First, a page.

Directed by: Rob Marshall.
Written by: James Lapine based on musical by James Lapine (Music and Lyrics by Stephan Sondheim).
Starring: Anna Kendrick (Cinderella), Daniel Huttlestone(Jack), James Corden (Baker), Emily Blunt (Baker's Wife), Christine Baranski (Stepmother), Tammy Blanchard (Florinda), Lucy Punch (Lucinda), Tracey Ullman (Jack's Mother), Lilla Crawford (Little Red Riding Hood), Meryl Streep (Witch), Simon Russell Beale (Baker's Father), Joanna Riding (Cinderella's Mother), Johnny Depp (Wolf), Billy Magnussen (Rapunzel's Prince), Mackenzie Mauzy (Rapunzel), Annette Crosbie (Granny), Chris Pine (Cinderella's Prince), Richard Glover (Steward), Frances de la Tour (Giant).
As often happens when I watch a film adaptation of a stage play or musical, while watching Into the Woods I wished I was watching a stage production instead of the movie. There are just some things that work on stage that don’t really translate to the screen very easily – and the work of Stephen Sondheim seems to be one of them. I liked Tim Burton's adaptation of Sweeney Todd more than many did – but it still didn’t approach the level that I viewed of the same musical on stage. And from the first number in Into the Woods – the epic I Wish, which cuts together multiple different storylines, and probably close to a dozen characters singing. I could see how this could work on stage – but it doesn’t work nearly as well on screen, which takes a very literal approach to the cross cutting. This came up time and again throughout the film – numbers and moments that probably worked on stage. I cannot say for sure, as I never saw the play – but I now wish I did. I’m not saying that I thought that Into the Woods is a bad movie – it isn’t really, and for the most part the game cast makes much of the film fun to watch. It’s just that I wanted to like it more than I actually did.
The movie is combines elements of several different fairy tales. Cinderella (Anna Kendrick) wants to go the Kings Festival – but of course her wicked stepmother and stepsisters won’t let her. Jack (Daniel Huttlestone) is sent by his mother (Tracey Ullman) to sell their cow – and ends up with magic beans. Red Riding Hood (Lilla Crawford) heads off to visit her grandmother, and is waylaid by the Big Bad Wolf (Johnny Depp). And Rapunzel (Mackenzie Mauzy) is locked in a tower. These different plot threads are tired together by three other characters. The Baker (James Corden) and his wife (Emily Blunt), live next door to a witch (Meryl Streep) – who tells them they will never have the baby they desire, because years ago she placed a curse of The Bakers bloodline. But she will reverse the curse if they can secure her the four ingredients she needs to reverse her own curse – one from each of the other storylines – within the next three days. So all of these characters head off into the woods.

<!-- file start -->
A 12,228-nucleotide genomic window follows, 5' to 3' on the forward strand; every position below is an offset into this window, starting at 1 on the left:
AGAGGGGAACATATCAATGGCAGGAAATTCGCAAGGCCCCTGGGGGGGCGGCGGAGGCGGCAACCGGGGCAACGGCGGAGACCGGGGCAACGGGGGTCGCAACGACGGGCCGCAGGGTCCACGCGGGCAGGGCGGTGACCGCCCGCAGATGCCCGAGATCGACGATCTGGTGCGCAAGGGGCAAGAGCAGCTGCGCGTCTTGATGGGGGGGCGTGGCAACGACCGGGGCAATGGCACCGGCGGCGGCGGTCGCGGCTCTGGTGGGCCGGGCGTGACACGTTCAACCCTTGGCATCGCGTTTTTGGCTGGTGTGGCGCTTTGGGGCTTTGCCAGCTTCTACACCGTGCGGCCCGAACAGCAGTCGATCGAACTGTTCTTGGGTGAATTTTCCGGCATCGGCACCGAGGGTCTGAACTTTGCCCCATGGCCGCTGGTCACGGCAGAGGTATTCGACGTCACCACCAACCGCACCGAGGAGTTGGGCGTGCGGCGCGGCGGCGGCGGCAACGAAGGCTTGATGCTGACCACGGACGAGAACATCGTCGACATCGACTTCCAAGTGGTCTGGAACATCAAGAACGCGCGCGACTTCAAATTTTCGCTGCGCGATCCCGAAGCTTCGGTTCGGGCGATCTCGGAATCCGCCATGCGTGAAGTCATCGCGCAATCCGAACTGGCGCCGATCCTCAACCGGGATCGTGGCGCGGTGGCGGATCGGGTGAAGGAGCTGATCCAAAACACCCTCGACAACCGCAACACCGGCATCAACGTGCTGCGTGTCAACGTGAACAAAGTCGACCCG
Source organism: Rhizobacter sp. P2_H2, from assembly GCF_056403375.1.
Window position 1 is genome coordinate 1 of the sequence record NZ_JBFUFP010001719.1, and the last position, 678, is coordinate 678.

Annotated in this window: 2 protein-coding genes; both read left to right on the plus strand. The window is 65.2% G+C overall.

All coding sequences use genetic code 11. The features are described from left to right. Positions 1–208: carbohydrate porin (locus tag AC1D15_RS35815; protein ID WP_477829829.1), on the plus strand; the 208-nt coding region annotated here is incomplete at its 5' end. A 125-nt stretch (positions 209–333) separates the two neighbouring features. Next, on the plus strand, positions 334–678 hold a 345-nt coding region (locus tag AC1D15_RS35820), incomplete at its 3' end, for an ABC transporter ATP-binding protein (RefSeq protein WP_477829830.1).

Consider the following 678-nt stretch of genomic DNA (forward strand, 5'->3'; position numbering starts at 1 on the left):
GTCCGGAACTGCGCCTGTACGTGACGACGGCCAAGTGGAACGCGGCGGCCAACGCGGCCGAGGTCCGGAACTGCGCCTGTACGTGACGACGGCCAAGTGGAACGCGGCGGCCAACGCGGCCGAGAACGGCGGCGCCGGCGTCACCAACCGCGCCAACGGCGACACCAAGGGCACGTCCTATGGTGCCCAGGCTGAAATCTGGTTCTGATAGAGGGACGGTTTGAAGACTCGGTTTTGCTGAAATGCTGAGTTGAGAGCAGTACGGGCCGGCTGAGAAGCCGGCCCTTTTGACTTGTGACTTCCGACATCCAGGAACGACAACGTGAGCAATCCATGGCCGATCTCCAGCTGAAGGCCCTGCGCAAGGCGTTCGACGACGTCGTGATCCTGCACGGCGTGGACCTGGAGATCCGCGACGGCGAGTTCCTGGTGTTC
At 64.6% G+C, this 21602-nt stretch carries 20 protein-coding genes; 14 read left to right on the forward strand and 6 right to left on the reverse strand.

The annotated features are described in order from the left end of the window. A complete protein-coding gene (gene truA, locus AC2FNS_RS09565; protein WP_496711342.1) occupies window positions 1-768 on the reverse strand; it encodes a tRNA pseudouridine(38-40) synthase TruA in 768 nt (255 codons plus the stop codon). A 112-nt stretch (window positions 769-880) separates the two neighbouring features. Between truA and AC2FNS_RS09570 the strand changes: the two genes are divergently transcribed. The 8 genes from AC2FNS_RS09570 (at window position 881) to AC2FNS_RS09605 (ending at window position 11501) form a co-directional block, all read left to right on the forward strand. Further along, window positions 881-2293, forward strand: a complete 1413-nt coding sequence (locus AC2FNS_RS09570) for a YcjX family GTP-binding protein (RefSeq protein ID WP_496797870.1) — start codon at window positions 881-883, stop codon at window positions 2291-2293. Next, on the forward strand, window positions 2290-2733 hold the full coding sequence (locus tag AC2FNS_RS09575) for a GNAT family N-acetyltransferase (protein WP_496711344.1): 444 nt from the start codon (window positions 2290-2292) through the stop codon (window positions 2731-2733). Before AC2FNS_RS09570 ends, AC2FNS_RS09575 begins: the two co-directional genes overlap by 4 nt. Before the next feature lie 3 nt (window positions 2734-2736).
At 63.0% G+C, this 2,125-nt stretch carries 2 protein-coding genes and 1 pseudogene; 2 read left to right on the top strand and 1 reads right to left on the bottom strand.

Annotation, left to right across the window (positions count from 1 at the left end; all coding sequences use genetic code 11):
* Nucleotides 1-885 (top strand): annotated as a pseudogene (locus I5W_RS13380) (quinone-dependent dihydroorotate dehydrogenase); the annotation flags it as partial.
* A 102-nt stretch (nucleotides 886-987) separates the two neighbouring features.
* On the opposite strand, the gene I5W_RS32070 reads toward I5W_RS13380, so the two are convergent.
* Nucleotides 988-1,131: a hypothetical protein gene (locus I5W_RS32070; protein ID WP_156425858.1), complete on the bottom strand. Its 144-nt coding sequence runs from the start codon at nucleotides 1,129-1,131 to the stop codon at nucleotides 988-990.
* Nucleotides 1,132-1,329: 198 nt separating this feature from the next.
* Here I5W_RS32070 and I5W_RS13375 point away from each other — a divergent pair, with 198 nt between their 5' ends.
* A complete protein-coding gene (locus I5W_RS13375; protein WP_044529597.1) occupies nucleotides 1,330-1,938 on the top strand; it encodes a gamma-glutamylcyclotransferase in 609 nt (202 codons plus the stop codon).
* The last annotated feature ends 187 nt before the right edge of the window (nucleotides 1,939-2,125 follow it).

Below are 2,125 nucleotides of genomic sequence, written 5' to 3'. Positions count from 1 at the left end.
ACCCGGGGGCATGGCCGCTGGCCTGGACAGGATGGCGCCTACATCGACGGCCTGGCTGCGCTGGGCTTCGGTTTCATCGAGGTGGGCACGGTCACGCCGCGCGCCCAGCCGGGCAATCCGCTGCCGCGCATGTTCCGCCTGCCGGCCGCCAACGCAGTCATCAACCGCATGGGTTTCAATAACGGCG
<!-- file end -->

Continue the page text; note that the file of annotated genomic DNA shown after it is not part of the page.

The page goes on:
The play was neatly divided into two acts – the first in which everything we know will happen in these storylines, happen, and everyone gets their happily ever after – and the second act, in which we find out that none of these happily ever afters are actually all that happy. I assume, like most plays, this would run about three hours on stage. In the movie, it is crammed into two hours – with the second act in particular being hacked to bits. It almost seems like after the happily ever afters, the film rushes through their aftermath in the final reel, and the result is a muddled, somewhat confusing mess of a film.
All the flaws of the movie aside, I must admit that I enjoyed much of the film. Even in the first act, this is a much darker film than most fairy tales are. There are sexual overtones to some of the relationships (much muted in the film version, but still there). And the film doesn’t shy away from the darkness and violence in those stories. The music, as one would expect from Sondheim, is brilliant – and for the most part, the cast is game, and throw themselves into their roles with gusto. Emily Blunt is the standout for me – her Bakers Wife is probably the most complex of the characters, and although some of her actions in the second act don’t make much sense, she handles them well – and she has a lovely voice. We already knew that Anna Kendrick can sing – and she makes a great Cinderella – a more complex one than we are used to as well. Meryl Streep goes wildly over the top as the Witch – as she seemingly does in everything these days, but no one does over the top quite as well as Streep – and she does nail the Witch’s big moments. Chris Pine and Bill Magnusson are in fine form as two charming princes – who add some levity to the proceedings in their duet in the first act (although their matching duet in the second act is cut, which undermines things a bit). Johnny Depp on the other hand is pretty much a complete embarrassment as the Wolf – once again playing his character as a complete weirdo – and not a dangerous character in the least. To make matters worse, he apparently also insisted on designing his own costume – and he looks like an idiot. The rest of the costume – by the legendary Colleen Atwood – are brilliant. Luckily, Depp is barely in the film, so he doesn’t derail things too bad.
Into the Woods made for an entertaining, if somewhat frustrating, night at the movies. If anything, it made me want to see the play on stage as soon as possible. What works in the movie, works well. What doesn’t, doesn’t work at all. I enjoyed much of the film – but I wanted to enjoy it more than I did. There is the material here to make a great movie – but they only got half way there.